This is when you drink the liquid shit. And all of your insecurities and unfulfilled desires and fears and regrets and self-loathing sentiments just love drinking it—the poison inside you is fuelled by the poison outside. The more you drink, the stronger all that stuff gets, moving you further and further away from your own potential. Weep for yourself, my man, you’ll never be as brave as you were at the start.
Then there are those moments and, man oh man, there are nowhere near enough of them, where you see something or hear something or do something or use something that someone has made and feel uplifted and pure and hopeful and think there might be a chance for us. And you get excited. And you tear up a little because someone has touched your goddamn soul with a video about a unicorn and a stolen kidney. Or a thirteen year mission to tell a story about our planet. Or a witty reference to Transformers: The Movie that you totally and completely understood (and no one around you did). Or the fact that a city can get together to make a 5 year old with leukaemia feel like a hero, just for one day.
When this happens, you want to share it with the people who like what you like and when someone else gets excited about it too it’s beautiful and wonderful and you get it and want to join in. You want to make or say or do something that touches someone else in the same way. You’re still scared, but for that split second you believe that you might have a chance of actually making or saying or doing it and who cares what anyone thinks because it will be an expression of you.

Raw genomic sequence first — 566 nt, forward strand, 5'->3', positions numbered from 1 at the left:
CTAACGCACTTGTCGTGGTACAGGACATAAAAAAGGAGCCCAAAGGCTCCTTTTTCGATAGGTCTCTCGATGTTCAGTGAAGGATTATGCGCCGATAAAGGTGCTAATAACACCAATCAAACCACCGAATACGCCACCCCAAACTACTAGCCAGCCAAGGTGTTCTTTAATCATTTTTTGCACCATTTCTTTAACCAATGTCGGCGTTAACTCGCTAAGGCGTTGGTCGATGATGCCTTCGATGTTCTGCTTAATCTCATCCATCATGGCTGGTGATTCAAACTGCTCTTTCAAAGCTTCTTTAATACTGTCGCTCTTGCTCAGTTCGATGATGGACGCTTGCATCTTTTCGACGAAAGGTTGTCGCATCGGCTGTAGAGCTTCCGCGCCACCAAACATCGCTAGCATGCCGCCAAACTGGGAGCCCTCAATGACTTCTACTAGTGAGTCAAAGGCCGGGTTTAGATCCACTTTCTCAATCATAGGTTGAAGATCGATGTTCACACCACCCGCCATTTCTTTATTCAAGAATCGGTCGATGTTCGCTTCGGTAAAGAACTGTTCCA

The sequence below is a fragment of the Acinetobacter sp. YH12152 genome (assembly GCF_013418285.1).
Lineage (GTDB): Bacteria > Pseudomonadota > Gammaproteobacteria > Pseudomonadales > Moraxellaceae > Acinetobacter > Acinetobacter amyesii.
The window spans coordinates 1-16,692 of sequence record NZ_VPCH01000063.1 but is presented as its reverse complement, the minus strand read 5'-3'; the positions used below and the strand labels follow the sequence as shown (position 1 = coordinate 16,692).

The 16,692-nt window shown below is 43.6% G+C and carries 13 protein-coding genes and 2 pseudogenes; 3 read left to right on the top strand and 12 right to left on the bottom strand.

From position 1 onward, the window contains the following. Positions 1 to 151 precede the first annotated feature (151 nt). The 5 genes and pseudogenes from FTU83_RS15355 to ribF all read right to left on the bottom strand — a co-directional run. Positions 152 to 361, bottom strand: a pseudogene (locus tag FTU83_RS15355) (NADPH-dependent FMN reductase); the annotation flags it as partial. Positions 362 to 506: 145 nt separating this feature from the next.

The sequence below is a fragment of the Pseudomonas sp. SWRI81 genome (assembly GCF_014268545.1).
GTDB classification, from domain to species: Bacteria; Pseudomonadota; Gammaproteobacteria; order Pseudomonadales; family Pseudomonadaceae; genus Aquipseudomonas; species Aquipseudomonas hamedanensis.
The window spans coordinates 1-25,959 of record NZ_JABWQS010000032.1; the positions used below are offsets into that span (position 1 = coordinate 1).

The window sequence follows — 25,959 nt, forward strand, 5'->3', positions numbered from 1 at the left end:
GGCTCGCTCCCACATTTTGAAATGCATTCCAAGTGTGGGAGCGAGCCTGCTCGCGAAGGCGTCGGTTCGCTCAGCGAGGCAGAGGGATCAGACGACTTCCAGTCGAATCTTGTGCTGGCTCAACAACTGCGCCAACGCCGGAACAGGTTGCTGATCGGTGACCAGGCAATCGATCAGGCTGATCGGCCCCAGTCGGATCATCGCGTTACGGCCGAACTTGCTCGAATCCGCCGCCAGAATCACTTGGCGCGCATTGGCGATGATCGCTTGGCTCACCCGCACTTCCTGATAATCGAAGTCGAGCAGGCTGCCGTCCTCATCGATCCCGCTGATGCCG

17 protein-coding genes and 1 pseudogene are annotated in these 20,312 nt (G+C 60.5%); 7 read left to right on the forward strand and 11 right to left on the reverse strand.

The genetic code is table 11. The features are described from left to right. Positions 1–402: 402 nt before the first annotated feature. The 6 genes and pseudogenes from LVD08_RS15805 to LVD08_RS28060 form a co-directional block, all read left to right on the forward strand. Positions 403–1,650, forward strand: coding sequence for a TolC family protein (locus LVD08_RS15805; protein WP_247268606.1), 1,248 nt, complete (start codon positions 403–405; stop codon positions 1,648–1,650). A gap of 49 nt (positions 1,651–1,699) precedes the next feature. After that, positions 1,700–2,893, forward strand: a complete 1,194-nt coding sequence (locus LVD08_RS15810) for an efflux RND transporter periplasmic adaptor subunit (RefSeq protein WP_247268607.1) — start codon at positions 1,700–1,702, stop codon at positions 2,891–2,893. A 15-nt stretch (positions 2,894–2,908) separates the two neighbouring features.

Unfortunately, the shit is always just a millimetre away, ready to replace the glorious watery water. It’s lurking under the post or video. Or in tiny, 140 character pooplets. Or sometimes, if you’re extra lucky, someone will have thrown up into an envelope and sent it down the hose directly at you by email.
It doesn’t even have to be related to the thing you’re excited about. Shit is shit, after all, and that tiny moment of courage—that fragment of faith in yourself; that moment of human connectedness—sails away on a little excrement boat.